Managing Chronic Medical Conditions in Rural Communities

November 9, 2017

From Mercy Hospital Tishomingo administator Gary Sharum

Research shows that rural communities often have higher rates of preventable conditions, like diabetes, obesity, heart disease and respiratory disease, compared to urban areas.

These statistics illustrate the importance of ensuring all people — no matter where they live — have access to nearby health care services to manage chronic medical conditions or prevent the development of these conditions altogether.

In November, the National Organization of State Offices of Rural Health (NOSORH) will celebrate National Rural Health Day in an effort to raise awareness around the importance of rural health care services from both a public health and economic standpoint.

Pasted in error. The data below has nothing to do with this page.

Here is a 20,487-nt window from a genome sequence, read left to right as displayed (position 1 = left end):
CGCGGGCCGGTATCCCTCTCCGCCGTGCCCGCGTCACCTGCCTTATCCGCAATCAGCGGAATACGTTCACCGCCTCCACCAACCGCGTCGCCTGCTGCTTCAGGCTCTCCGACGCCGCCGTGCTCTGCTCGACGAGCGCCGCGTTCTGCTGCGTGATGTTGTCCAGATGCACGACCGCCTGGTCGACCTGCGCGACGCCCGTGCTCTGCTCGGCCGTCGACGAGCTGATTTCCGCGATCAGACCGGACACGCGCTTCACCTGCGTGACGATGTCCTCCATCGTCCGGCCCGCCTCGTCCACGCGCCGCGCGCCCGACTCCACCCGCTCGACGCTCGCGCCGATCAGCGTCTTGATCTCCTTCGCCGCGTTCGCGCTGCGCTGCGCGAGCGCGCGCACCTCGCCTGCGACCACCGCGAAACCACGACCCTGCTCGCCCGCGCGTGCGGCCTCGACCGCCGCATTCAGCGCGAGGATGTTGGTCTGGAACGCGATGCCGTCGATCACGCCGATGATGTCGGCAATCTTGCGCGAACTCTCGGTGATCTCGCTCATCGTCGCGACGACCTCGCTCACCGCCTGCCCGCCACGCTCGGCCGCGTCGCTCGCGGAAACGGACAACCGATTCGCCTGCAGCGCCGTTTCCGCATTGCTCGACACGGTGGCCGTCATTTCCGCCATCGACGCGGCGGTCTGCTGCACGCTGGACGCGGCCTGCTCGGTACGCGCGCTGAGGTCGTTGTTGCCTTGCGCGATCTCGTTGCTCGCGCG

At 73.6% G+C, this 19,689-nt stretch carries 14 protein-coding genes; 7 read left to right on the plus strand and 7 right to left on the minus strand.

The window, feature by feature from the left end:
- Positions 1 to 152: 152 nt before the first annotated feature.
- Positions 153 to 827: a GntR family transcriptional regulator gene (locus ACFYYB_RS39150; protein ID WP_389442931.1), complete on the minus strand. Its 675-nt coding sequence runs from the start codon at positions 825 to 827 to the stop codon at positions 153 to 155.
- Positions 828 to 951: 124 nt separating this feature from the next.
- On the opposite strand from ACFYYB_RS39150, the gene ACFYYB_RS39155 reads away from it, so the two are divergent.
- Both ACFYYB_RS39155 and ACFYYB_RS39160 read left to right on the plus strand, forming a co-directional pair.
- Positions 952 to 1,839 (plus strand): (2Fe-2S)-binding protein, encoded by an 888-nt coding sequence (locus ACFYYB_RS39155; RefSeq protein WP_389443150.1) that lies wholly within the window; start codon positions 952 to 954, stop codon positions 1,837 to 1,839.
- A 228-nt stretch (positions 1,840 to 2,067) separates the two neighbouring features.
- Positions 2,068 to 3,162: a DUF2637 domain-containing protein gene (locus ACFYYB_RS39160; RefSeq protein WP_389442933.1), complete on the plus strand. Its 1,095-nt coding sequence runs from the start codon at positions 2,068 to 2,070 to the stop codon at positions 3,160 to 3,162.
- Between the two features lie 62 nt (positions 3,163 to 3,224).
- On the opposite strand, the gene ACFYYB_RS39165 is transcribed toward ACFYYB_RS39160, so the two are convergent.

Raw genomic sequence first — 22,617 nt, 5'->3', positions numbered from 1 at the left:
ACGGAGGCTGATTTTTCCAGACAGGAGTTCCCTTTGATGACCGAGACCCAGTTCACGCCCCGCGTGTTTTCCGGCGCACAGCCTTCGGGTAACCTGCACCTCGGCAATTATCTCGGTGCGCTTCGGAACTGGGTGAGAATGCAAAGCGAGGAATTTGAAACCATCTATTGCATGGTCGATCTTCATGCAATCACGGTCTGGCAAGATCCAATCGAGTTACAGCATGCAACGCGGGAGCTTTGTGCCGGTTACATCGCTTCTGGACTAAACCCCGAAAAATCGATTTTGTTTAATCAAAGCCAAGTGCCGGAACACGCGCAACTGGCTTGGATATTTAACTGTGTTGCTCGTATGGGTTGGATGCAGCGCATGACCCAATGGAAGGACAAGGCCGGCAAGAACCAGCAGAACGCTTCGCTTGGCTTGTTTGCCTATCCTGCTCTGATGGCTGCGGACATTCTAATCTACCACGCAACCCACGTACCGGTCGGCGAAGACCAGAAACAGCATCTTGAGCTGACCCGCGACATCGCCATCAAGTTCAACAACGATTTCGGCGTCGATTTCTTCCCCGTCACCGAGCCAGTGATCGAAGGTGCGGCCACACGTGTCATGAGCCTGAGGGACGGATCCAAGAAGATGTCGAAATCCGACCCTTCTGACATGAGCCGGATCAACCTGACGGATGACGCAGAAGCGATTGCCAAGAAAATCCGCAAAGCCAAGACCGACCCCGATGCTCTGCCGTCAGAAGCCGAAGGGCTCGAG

Diabetes is one public health problem growing more serious every day. In Johnston County, more than 12 percent of the population has diabetes and those rates may continue to rise as obesity rates also climb. Type 2 diabetes accounts for about 95 percent of all diabetes diagnoses and, in most cases, can be prevented with proper nutrition and exercise.

Diabetes is the seventh leading cause of death nationally and contributes to heart disease, stroke, high blood pressure, kidney disease, blindness, amputations, pregnancy complications and nervous system disease.

We take this public health problem seriously at Mercy and are dedicated to providing the very best health care services possible in Tishomingo. In fact, Mercy Hospital Tishomingo recently received a Performance Leadership Award from the Oklahoma Office of Rural Health for excellence in quality.

tishomingo_telemedicine

Services like Mercy telemedicine help patients who live in rural areas get access to health care sometimes not found in their local community. Telehospitalists Daniel Pascucci, MD, and LaDonna Culp, APRN-CNP, use the equipment regularly. Also pictured (right) is Gary Sharum, Mercy Hospital Tishomingo administrator.

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